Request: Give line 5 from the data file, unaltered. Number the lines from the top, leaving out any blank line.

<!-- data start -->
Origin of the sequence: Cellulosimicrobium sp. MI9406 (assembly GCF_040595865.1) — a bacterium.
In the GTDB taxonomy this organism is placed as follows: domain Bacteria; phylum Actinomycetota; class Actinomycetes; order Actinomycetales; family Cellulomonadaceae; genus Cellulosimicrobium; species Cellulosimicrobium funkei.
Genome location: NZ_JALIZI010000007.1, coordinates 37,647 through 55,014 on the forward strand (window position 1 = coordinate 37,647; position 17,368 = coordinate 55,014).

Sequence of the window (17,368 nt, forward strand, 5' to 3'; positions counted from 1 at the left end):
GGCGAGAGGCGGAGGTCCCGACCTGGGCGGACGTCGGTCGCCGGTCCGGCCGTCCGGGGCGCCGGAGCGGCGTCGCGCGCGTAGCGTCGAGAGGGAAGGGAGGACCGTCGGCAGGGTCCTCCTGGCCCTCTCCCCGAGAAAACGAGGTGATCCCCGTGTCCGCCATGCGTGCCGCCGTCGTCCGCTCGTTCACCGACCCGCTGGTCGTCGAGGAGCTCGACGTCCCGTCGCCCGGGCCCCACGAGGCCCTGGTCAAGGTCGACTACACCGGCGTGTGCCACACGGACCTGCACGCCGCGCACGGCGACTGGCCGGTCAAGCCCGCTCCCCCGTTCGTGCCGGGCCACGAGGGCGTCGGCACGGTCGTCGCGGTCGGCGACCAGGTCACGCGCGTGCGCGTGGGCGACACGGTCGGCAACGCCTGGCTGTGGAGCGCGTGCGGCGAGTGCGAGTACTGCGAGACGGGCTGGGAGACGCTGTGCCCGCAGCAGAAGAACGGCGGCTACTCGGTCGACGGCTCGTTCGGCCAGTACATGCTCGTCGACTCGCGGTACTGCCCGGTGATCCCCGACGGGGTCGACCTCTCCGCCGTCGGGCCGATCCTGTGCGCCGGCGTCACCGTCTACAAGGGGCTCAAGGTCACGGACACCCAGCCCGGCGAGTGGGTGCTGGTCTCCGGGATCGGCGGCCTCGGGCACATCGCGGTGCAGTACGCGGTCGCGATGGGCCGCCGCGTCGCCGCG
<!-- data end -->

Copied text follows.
GGCGAGAGGCGGAGGTCCCGACCTGGGCGGACGTCGGTCGCCGGTCCGGCCGTCCGGGGCGCCGGAGCGGCGTCGCGCGCGTAGCGTCGAGAGGGAAGGGAGGACCGTCGGCAGGGTCCTCCTGGCCCTCTCCCCGAGAAAACGAGGTGATCCCCGTGTCCGCCATGCGTGCCGCCGTCGTCCGCTCGTTCACCGACCCGCTGGTCGTCGAGGAGCTCGACGTCCCGTCGCCCGGGCCCCACGAGGCCCTGGTCAAGGTCGACTACACCGGCGTGTGCCACACGGACCTGCACGCCGCGCACGGCGACTGGCCGGTCAAGCCCGCTCCCCCGTTCGTGCCGGGCCACGAGGGCGTCGGCACGGTCGTCGCGGTCGGCGACCAGGTCACGCGCGTGCGCGTGGGCGACACGGTCGGCAACGCCTGGCTGTGGAGCGCGTGCGGCGAGTGCGAGTACTGCGAGACGGGCTGGGAGACGCTGTGCCCGCAGCAGAAGAACGGCGGCTACTCGGTCGACGGCTCGTTCGGCCAGTACATGCTCGTCGACTCGCGGTACTGCCCGGTGATCCCCGACGGGGTCGACCTCTCCGCCGTCGGGCCGATCCTGTGCGCCGGCGTCACCGTCTACAAGGGGCTCAAGGTCACGGACACCCAGCCCGGCGAGTGGGTGCTGGTCTCCGGGATCGGCGGCCTCGGGCACATCGCGGTGCAGTACGCGGTCGCGATGGGCCGCCGCGTCGCCGCG